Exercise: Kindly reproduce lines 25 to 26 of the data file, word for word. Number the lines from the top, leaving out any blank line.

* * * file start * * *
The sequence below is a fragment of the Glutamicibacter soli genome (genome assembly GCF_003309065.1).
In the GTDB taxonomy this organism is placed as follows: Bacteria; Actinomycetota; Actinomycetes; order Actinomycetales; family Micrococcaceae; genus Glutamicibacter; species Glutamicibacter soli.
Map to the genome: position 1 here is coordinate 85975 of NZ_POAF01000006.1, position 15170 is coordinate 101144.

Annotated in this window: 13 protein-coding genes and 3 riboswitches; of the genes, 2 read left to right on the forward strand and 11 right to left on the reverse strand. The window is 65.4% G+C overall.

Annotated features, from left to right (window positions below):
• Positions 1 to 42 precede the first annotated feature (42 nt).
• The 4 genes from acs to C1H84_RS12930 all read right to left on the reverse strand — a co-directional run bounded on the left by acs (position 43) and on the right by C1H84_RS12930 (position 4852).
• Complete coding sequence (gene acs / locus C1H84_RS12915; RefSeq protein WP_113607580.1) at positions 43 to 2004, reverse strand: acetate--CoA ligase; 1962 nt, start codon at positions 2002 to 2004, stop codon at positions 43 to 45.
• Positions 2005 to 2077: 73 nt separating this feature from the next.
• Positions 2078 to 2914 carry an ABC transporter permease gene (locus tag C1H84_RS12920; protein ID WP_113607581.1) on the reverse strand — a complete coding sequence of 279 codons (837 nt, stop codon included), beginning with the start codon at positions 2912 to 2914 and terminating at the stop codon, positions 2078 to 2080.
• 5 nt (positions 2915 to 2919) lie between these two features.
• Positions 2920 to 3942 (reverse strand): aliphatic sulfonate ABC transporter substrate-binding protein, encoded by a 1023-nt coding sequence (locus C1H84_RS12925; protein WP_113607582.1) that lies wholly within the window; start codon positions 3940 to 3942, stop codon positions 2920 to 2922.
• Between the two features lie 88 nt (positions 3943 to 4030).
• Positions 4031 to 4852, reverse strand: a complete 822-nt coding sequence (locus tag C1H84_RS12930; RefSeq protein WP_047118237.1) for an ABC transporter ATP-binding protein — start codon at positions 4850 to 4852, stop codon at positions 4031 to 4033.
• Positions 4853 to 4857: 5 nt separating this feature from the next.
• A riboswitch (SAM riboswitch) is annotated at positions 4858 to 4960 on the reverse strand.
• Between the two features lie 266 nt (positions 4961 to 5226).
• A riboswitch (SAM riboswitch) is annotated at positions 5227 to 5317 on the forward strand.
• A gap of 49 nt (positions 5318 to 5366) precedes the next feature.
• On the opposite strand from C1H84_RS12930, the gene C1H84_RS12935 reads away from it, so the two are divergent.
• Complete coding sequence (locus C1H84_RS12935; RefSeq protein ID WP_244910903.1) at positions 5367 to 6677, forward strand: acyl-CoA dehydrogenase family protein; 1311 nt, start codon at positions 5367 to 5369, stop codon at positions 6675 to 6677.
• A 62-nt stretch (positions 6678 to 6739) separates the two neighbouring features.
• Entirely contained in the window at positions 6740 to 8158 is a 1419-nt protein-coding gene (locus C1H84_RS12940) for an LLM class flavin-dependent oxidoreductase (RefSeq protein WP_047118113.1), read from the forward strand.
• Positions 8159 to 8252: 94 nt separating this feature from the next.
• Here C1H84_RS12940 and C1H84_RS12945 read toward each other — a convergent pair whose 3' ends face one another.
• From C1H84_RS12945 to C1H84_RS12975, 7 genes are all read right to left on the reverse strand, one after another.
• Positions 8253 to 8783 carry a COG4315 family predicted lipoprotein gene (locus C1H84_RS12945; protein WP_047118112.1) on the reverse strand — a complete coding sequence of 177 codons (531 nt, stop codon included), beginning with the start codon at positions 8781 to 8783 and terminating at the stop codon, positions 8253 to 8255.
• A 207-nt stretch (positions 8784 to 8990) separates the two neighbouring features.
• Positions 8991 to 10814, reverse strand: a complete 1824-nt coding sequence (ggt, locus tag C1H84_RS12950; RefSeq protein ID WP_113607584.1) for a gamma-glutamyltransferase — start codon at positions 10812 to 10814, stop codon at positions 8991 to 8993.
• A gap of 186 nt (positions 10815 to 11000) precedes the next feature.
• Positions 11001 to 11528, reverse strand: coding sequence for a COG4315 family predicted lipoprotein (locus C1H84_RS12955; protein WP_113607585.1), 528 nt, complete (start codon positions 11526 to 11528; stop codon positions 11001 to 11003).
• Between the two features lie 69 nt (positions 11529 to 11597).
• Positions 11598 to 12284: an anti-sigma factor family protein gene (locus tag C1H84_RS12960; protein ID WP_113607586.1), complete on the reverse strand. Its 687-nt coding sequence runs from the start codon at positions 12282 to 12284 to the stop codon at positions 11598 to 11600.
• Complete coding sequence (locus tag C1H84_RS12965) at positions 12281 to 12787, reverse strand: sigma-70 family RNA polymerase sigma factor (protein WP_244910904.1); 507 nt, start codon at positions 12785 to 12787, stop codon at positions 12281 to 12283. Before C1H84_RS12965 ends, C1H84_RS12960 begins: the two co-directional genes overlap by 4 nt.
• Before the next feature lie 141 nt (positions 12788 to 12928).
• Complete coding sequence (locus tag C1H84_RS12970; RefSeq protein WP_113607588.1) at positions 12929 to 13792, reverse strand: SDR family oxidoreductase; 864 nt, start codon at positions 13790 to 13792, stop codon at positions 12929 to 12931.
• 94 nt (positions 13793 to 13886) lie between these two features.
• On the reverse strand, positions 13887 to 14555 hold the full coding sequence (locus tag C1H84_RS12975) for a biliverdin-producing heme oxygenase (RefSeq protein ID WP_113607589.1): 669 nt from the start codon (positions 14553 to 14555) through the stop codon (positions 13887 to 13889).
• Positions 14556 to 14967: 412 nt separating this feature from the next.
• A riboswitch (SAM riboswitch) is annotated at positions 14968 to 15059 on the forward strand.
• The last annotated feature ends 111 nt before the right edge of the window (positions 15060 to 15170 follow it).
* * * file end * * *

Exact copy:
• Here C1H84_RS12940 and C1H84_RS12945 read toward each other — a convergent pair whose 3' ends face one another.
• From C1H84_RS12945 to C1H84_RS12975, 7 genes are all read right to left on the reverse strand, one after another.